Tuesday, January 09, 2007

Do our troops get moral hazard pay?

Terry Jones has been writing commentary for the Guardian for a while now, and he's got a voice all his own:
Early this year the Bush administration is to ask Congress to approve an additional $100bn for the onerous task of making life intolerable for the Iraqis. This will bring the total spent on the White House's current obsession with war to almost $500bn - enough to have given every US citizen $1,600 each. I wonder which the voters would have gone for if given the choice: shall we (a) give every American $1,600 or (b) spend the money on bombing a country in the Middle East that doesn't use lavatory paper?

Of course, there's another thing that George Bush could have done with the money: he could have given every Iraqi $18,700. I imagine that would have reduced the threat of international terrorism somewhat. Call me old-fashioned, but I can't help thinking that giving someone $18,700 brings them round to your side more quickly than bombing the hell out of them. They could certainly buy a lot of lavatory paper with it.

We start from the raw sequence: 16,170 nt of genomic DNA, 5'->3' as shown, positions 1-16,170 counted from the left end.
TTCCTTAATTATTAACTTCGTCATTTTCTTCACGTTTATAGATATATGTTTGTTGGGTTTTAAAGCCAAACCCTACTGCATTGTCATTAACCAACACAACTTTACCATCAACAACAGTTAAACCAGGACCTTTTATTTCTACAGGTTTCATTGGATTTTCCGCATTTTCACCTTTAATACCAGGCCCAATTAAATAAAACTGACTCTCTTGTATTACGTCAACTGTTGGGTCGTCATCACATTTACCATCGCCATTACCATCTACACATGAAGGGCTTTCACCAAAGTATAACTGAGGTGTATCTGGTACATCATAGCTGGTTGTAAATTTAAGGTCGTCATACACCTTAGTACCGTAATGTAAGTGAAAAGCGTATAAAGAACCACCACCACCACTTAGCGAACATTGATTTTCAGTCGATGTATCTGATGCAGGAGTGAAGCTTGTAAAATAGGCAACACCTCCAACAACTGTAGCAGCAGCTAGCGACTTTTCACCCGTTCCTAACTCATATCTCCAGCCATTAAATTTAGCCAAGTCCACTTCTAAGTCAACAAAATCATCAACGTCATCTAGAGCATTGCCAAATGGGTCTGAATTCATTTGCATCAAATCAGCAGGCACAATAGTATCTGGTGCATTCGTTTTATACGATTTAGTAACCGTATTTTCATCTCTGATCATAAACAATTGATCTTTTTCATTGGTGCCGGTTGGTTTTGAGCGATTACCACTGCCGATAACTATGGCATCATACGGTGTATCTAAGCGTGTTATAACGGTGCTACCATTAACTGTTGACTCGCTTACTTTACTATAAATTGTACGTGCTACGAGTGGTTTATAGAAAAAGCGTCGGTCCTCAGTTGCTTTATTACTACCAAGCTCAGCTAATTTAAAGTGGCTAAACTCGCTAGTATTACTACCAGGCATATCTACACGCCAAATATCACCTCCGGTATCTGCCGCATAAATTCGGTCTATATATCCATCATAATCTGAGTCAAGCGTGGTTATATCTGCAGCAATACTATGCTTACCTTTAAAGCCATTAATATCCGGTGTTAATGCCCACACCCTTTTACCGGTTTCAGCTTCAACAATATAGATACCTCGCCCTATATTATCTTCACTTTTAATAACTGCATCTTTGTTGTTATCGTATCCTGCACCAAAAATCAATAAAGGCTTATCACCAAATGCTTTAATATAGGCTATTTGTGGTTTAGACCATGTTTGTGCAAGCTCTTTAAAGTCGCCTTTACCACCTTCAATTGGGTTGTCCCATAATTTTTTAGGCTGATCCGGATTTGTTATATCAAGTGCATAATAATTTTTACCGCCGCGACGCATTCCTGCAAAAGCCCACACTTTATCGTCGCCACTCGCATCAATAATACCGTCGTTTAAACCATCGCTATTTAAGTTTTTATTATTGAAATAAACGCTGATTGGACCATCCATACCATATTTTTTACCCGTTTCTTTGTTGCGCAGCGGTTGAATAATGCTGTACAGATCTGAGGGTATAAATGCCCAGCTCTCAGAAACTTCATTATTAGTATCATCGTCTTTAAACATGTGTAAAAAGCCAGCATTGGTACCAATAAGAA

I'm reminded of all the good my further-left friends dreamed of doing with the massive post-Cold War "peace dividend." Of course the peace dividend never existed. Our Cold War military was purchased largely with deficit dollars.

What my friends didn't understand is that we no longer believe in spending them on social programs, on helping people. That supposedly breeds dependency on government, which presents a "moral hazard." But as long as they're not our people, we've never been reluctant about spending deficit dollars in huge quantities for "bombing the hell out of them."

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